When you go to the doctor the last thing you want to hear is “well you could lose some weight.” This seems even worse when you hear it from a vet about your pupper. A few years ago I took my favorite fluffy Lily to the vet. She had been about 45-47 pounds since she turned into an adult pup until she was about 2 and a half years old. She went in for a check up and was 50 pounds. Our vet is very nice and stated, “well, she really was better at 47 pounds. We should get her back there. She’s not fat she’s just got a little extra she doesn’t need.” Translation, your dog is getting chunky do something about it! lol (She was back down to 46 pounds within months and has maintained that weight ever since.)
This got me thinking, what do those extra pounds actually mean?
Obesity in your pet can pose some dangerous health risks including but not limited to:
One pound lost by a pupper is equivalent to five pounds lost by a human. Each pound is significant. When your vet says your dog is 5 pounds overweight just think that is the same as your doctor telling you that you are 25 pounds overweight.
According to nationaltoday.com, The majority of cats and dogs in the United States are overweight or obese. 59.5% of cats and 55.8% of dogs. The five US states that rank highest for obese dogs are: Minnesota, Nebraska, Michigan, Idaho and Nevada. Two dog breeds that are considered high-risk for obesity are Labradors and Golden Retrievers. National pet obesity awareness day this year is October 14th 2020. In honor of this day do your part by checking out your pup for signs of obesity. You should be able to easily feel your pet’s ribs without pressing on the pet and your pet’s stomach should be tucked in.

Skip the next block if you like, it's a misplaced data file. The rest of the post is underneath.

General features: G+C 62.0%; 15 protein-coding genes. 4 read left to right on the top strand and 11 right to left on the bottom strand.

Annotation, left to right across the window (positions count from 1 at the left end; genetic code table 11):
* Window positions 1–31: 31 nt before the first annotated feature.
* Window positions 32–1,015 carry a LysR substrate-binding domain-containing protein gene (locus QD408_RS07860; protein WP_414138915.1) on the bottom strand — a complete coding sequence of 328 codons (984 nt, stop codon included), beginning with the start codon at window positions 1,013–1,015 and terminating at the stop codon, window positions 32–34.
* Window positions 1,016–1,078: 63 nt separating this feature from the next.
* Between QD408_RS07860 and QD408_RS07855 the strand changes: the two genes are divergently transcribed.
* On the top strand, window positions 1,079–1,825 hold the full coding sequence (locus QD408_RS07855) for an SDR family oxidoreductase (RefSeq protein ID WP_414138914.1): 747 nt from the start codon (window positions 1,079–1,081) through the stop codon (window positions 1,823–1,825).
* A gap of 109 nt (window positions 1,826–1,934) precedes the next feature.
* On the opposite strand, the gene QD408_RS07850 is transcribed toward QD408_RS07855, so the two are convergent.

First of all, consult your vet. Each dog is different. My golden retriever weighed 88 pounds which on most charts puts him in the overweight category but he was tall and 88 pounds was actually a very healthy weight for him. After consulting a vet you can decrease your dog’s food intake gradually. Lily was put on a diet of eating 25% less food and only getting carrots for snacks. Keep your pup active! Take your dog for a walk or to the park or whatever they like to do to keep them moving.
In the end we all want the same thing, healthy, loved, and happy puppers!
We hope you have a fantastic week. Stay Safe, Live, Love, and Pet all the animals!
Jess & Lily